Tag Archive for 1960’s

Let’s Talk About Verity

There’s a rumour that Mark Gatiss is producing/writing a TV special docudrama about the original creation of Doctor Who, back in 1963. The more I think about it, the better this idea sounds – as Waris Hussain, first ever director of the show, pointed out recently on panels at Gallifrey One and in an interview with Radio Free Skaro, you couldn’t make this story up!

The youngest ever producer, and only female producer in drama at the BBC, 27 year old Verity Lambert. 20-something West Indian director, Waris Hussain, who got the job because he was the most junior director at the BBC, and the only one who couldn’t say no. Brash Canadian with the big ideas, Sydney Newman. No budget. The crappiest, oldest studio available. And, oh, the first episode they made was so bad that they almost all got sacked – and had to make it from scratch, all over again (there was no such thing as a “pilot” at the BBC at that time). Together, they made magic, a show that is still being made nearly 50 years later. THIS IS A STORY THAT MAKES NO SENSE.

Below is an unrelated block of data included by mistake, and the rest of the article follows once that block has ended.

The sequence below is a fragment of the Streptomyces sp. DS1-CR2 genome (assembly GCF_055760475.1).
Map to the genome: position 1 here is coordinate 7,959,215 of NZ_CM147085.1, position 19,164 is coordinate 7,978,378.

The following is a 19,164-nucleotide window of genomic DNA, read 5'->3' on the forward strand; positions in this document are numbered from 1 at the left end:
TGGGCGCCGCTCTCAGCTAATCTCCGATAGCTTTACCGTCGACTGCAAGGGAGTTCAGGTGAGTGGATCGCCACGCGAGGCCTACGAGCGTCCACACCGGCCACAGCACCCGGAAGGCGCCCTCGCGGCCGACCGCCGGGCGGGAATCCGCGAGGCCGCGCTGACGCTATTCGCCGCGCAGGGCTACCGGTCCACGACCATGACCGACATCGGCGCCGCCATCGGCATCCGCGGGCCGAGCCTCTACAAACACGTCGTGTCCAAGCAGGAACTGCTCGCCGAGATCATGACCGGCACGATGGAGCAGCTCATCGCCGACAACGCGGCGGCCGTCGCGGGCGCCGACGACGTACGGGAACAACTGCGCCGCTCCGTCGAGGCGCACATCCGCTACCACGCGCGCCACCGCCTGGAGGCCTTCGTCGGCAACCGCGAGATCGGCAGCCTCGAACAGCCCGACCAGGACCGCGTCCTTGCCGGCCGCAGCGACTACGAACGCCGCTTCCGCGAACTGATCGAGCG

Verity Lambert fascinates me – I’m a sucker for stories about real life women who had amazing careers against the odds, and she is particularly intriguing. Despite an immensely privileged education at Roedean and the Sorbonne, she started out as a shorthand typist, and worked her way up through the admin ranks before making it as a production assistant, where she famously argued and fought for her opinions with her bosses, and somehow still managed to get promoted to producer! (though as she admits in the YouTube interview I posted below, she wanted to be a director, and simply couldn’t get into it because of her gender)

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